I tried using wall sockets (12 v dc) together with some 5v regulators, but this gave me incredible amounts of noise. It was like the speakers were acting like antennas. I read somewhere that the wire on the input of the lm386 should be as short as possible, but my wires are pretty long - going from the sound interface to the amplifier (around 2 meters). Can this be source for the picking up of noise and unwanted stuff?

And one thing that is a bit unclear to me regarding grounding:
My signal ground (the outer layer of cobber in my coaxial cables): should this ground share the same ground as the voltage source (battery or wall socket)? In the datasheet of the lm386 it doesn't say anything about that. It just says "Vs +" and not where the "-" goes.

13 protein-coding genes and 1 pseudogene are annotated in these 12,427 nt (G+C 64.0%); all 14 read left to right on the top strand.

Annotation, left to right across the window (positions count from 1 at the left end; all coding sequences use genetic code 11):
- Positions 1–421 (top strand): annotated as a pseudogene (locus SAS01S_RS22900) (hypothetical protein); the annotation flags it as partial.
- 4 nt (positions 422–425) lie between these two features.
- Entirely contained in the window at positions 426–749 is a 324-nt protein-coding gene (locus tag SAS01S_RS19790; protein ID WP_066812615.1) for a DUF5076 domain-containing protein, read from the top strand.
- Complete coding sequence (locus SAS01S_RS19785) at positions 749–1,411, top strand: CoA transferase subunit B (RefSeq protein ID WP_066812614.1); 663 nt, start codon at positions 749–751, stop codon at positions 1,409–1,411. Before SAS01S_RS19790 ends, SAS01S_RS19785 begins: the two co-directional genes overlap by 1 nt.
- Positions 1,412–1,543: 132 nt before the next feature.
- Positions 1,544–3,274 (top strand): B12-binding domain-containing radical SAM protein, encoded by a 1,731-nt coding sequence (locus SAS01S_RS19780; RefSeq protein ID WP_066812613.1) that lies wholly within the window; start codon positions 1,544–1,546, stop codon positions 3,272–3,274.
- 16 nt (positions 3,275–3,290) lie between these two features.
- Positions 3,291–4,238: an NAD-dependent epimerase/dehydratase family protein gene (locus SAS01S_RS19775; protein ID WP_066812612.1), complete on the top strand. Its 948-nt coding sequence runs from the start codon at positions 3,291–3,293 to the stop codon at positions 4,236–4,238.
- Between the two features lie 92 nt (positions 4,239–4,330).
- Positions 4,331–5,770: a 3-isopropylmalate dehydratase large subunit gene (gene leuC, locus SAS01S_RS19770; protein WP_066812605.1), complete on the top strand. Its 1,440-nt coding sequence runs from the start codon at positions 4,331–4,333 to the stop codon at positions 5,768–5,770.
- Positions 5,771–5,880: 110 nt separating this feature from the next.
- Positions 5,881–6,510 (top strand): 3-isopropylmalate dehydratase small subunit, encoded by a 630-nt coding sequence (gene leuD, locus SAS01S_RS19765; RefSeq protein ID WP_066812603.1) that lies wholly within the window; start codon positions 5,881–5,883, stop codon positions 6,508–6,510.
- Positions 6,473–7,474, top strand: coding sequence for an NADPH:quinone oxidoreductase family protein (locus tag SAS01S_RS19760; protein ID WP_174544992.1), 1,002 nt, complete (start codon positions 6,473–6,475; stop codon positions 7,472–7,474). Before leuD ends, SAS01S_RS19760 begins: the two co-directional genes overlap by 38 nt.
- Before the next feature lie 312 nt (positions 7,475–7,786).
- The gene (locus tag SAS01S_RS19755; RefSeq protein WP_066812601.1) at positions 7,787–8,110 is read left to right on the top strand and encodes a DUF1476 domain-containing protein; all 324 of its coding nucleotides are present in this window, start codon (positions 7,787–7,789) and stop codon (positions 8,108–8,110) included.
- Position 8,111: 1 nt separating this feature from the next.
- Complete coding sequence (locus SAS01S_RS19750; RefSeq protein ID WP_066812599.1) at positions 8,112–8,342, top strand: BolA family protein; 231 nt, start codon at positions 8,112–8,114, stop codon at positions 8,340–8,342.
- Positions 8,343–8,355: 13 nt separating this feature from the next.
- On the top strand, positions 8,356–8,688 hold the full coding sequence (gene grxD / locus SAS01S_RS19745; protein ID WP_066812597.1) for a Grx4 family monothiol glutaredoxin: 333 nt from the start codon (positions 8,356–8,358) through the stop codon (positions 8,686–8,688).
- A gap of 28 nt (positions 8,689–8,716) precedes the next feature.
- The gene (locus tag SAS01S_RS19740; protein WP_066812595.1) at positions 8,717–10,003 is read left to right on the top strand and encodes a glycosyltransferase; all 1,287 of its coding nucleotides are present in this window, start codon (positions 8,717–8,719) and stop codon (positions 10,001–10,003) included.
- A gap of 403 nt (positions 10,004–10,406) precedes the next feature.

I guess it SHOULD be connected to the same ground, because i get a much higher signal when doing so.
Anyway, the ground is just a 0 reference (as far as I know) so I don't see why there should be different types of ground.

Regarding the input pot (10k) - would it be OK to use a 220k pot, eg? I mean, it can just be turned down to the appropriate amount of restistance, no?

Are there any good tips on avoiding these "picking up stuff" in the amps? It seems my amps, although they are built in almost the same way and with the same components, act differently. Some are sometimes extremely sensitive and sometimes they work fine.

Any knowledge will be  much appreciated.

Thanks,

Søren
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You should start your own thread, your problems are entirely different.

If you are using this one simply because you are also using an LM386, imagine every thread being in one because they all use Arduinos, regardless of the problem.